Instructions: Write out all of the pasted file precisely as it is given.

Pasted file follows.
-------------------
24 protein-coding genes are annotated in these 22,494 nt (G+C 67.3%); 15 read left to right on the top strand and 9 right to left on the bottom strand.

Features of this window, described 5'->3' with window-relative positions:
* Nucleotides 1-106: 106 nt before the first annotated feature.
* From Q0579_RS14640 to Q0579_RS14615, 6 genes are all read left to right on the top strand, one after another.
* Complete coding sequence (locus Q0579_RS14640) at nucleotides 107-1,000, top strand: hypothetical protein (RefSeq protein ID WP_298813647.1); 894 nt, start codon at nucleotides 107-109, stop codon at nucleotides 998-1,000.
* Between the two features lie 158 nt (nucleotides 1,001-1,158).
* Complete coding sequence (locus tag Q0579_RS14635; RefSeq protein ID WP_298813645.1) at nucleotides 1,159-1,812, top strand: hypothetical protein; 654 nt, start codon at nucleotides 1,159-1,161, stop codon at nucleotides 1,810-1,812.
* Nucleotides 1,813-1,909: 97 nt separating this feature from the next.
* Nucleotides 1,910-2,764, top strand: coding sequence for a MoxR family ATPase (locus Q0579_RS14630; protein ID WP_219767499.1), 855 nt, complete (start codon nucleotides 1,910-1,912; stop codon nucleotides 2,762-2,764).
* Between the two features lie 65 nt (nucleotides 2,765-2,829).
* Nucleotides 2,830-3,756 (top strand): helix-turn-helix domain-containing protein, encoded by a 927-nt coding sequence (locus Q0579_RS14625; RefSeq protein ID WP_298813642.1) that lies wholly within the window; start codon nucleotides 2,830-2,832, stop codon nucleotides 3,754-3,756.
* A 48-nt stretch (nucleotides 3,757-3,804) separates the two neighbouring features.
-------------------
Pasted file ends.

24 protein-coding genes are annotated in these 22,494 nt (G+C 67.3%); 15 read left to right on the top strand and 9 right to left on the bottom strand.

Features of this window, described 5'->3' with window-relative positions:
* Nucleotides 1-106: 106 nt before the first annotated feature.
* From Q0579_RS14640 to Q0579_RS14615, 6 genes are all read left to right on the top strand, one after another.
* Complete coding sequence (locus Q0579_RS14640) at nucleotides 107-1,000, top strand: hypothetical protein (RefSeq protein ID WP_298813647.1); 894 nt, start codon at nucleotides 107-109, stop codon at nucleotides 998-1,000.
* Between the two features lie 158 nt (nucleotides 1,001-1,158).
* Complete coding sequence (locus tag Q0579_RS14635; RefSeq protein ID WP_298813645.1) at nucleotides 1,159-1,812, top strand: hypothetical protein; 654 nt, start codon at nucleotides 1,159-1,161, stop codon at nucleotides 1,810-1,812.
* Nucleotides 1,813-1,909: 97 nt separating this feature from the next.
* Nucleotides 1,910-2,764, top strand: coding sequence for a MoxR family ATPase (locus Q0579_RS14630; protein ID WP_219767499.1), 855 nt, complete (start codon nucleotides 1,910-1,912; stop codon nucleotides 2,762-2,764).
* Between the two features lie 65 nt (nucleotides 2,765-2,829).
* Nucleotides 2,830-3,756 (top strand): helix-turn-helix domain-containing protein, encoded by a 927-nt coding sequence (locus Q0579_RS14625; RefSeq protein ID WP_298813642.1) that lies wholly within the window; start codon nucleotides 2,830-2,832, stop codon nucleotides 3,754-3,756.
* A 48-nt stretch (nucleotides 3,757-3,804) separates the two neighbouring features.